As confirmed by report after report, girls are more likely than boys to labour under feelings of psychological stress and tension. A 2017 study found that a staggering 31 per cent of girls and young women experience symptoms of anxiety, compared with 13 per cent of boys and young men. Studies tell us that, compared with boys, girls feel more pressure, and that they endure more of the physical symptoms of psychological strain, such as fatigue and changes in appetite. Young women are also more likely to experience the emotions often associated with anxiety. One study found that the number of teenage girls who said they often felt nervous, worried or fearful jumped by 55 per cent from 2009 to 2014 while remaining unchanged for adolescent boys over the same time period. A different study, from last year, found that anxious feelings are becoming more prevalent among all young people but are growing at a faster pace in girls.
These gendered trends seen in anxiety are also mirrored in the climbing rates of depression – a diagnosis that can serve as a proxy measure of overall psychological stress. Between 2005 and 2014, the percentage of teenage girls in the United States experiencing depression rose from 13 to 17. For boys, that same measure moved from 5 per cent to 6 per cent. While we hate to see emotional distress rise for our daughters or our sons, we should probably be paying attention to the fact that girls between the ages of 12 and 17 are now nearly three times more likely than boys to become depressed.
The gender imbalance in stress symptoms that begins in middle school doesn’t end after high-school graduation. The American College Health Association found that undergraduate women were 43 per cent more likely than their male counterparts to report feeling overcome by anxiety within the past year. Compared with male undergrads, college women also felt more exhausted and overwhelmed, and they experienced higher levels of overall stress.
When mental-health professionals hear and read about statistics such as these, we jump to attention. From there, we typically adopt an appropriately skeptical stand and wonder whether there has actually been a dramatic change in the number of girls who are feeling pushed to the limit, or if we are simply getting better at detecting problems that have been present all along. Researchers who study these questions tell us that we haven’t just pulled our heads out of the sand to discover a crisis that we have long ignored; the available evidence tells us that we are truly seeing something new. Nor does research indicate that girls are now simply more willing than they have been in the past to tell us that they are suffering. Rather, the situation for girls does actually seem to have gotten worse.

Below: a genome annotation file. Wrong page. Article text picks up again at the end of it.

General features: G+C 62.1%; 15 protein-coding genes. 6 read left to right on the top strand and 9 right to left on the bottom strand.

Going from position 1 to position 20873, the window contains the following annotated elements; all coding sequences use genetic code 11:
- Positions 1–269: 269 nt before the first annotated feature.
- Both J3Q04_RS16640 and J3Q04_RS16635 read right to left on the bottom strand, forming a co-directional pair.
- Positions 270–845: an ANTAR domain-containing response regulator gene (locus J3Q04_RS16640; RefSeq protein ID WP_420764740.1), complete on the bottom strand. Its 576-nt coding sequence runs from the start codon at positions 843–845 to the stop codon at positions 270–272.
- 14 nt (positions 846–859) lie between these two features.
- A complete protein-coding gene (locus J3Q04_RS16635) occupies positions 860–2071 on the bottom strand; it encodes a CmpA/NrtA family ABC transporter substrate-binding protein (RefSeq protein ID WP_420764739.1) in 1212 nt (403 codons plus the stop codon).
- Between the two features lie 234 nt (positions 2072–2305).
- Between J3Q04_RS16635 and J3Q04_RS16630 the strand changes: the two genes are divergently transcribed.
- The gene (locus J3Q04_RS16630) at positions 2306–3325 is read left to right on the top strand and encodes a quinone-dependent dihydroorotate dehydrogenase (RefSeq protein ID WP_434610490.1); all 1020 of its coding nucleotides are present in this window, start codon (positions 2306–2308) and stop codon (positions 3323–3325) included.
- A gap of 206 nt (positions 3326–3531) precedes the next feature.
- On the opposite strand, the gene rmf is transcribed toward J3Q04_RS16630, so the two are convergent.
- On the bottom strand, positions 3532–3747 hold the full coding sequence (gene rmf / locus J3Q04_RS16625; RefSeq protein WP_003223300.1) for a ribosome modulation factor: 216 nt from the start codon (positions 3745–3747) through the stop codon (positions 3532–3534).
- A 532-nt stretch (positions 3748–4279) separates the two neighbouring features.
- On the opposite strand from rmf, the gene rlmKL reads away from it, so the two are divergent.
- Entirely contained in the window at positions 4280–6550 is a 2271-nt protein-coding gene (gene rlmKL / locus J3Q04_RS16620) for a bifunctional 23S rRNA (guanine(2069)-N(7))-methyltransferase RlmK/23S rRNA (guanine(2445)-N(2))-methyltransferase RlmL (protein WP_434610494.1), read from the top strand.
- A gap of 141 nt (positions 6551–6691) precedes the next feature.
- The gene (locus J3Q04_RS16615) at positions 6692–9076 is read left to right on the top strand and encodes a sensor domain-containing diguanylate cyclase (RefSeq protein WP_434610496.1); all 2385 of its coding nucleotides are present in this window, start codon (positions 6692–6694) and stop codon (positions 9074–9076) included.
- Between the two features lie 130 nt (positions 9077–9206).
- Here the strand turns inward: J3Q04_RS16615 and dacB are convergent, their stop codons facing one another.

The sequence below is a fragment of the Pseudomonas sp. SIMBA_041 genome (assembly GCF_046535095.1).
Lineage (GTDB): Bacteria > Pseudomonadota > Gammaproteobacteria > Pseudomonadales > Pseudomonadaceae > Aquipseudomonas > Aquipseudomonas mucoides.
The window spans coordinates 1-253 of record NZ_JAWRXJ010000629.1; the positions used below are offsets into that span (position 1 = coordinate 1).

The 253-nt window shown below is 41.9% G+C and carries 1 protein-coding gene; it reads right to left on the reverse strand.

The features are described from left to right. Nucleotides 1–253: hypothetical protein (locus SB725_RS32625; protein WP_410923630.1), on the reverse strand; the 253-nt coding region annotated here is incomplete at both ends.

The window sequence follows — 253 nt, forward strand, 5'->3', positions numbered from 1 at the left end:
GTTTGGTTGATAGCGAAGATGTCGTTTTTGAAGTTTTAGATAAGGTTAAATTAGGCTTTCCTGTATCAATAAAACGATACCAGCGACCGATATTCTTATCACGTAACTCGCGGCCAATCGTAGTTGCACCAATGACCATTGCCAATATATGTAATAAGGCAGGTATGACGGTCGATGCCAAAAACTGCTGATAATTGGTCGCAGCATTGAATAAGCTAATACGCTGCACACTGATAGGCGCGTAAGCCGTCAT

Experts point to a number of possible explanations for this emerging epidemic of nervous girls. Studies, for example, show that girls are more likely than boys to worry about how they are doing in school. While it’s nothing new for our daughters to strive to live up to the expectations of adults, I now hear regularly about girls who are so fearful of disappointing their teachers that they skip sleep to do extra-credit work for points they don’t need. Research also tells us that our daughters, more than our sons, worry about how they look. Although teens have always experienced moments of high anxiety about their physical appearance, we are raising the first generation that can, and often does, devote hours at a time to fretfully curating and posting selfies in the hopes that they will receive an avalanche of likes. Studies also suggest that girls are more likely than boys not only to be cyberbullied but also to dwell on the emotional injuries caused by their peers.